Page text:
is. Some of the sweetest times in my life have been times alone
    with God. You must come to believe this, or you will never be
    consistent in your time alone with God. Discipline is over-rated
    in a lot of Christian teaching. There is a place for discipline,
    but if you live your whole life trying to make yourself do
    what you basically don’t like doing, you are going to struggle.
    You must come to love Bible reading and prayer, or you will
    never do it consistently.

Social motivation:

    • He must be led by leaders that model the desired behavior.
      Most people do well to be in a discipleship group, at least for
      a time. Most of us need to be in a group that is led by a leader
      that will set the pace for us. The leader must embody the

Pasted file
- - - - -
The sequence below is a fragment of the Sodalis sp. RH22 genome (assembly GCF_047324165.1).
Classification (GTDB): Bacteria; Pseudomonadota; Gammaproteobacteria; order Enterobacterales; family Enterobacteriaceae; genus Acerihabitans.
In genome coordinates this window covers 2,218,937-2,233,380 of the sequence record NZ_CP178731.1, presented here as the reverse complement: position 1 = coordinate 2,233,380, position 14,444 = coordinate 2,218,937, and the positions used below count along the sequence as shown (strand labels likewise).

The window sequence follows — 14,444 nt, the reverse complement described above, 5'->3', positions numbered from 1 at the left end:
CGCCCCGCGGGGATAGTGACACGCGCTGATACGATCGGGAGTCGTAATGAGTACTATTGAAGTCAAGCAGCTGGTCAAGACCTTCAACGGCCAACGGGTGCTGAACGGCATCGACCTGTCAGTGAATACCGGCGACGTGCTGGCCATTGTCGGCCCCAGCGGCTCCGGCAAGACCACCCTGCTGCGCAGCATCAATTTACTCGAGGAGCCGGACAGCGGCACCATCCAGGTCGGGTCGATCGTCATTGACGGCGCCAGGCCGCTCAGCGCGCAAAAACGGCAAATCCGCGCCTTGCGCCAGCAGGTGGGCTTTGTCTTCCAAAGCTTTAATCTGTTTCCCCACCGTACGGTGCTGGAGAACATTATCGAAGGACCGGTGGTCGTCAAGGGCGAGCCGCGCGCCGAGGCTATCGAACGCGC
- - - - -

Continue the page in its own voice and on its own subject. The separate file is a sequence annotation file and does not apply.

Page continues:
vision. When I was a Minister of Education, I led several of
      these groups, and trained others to lead these groups. One group
      was not working well. I investigated why. Word on the street was
      this. The leader would ask the people how they were doing in
      their time alone with God. Predictably, they would be struggling
      establishing the discipline in the early days of the group. The
      leader responded, “It is OK, I didn’t have a good week with my
      quiet time either.” The group actually reinforced the wrong
      behavior. If you would influence your group to spend time alone
      with God, you must model it. The leader must embody the vision.
      If you do embody the vision, it will just come up from time to
      time. “This week, I was reading in my quiet time and God spoke
      to me. . . ” has more influence than an occasional lecture on
      quiet time.
  • He must see his peers engaging in this behavior. It is one
    thing to see the leaders engaging in desired behavior; it is
    another to see my peers. When my pastor has a quiet time and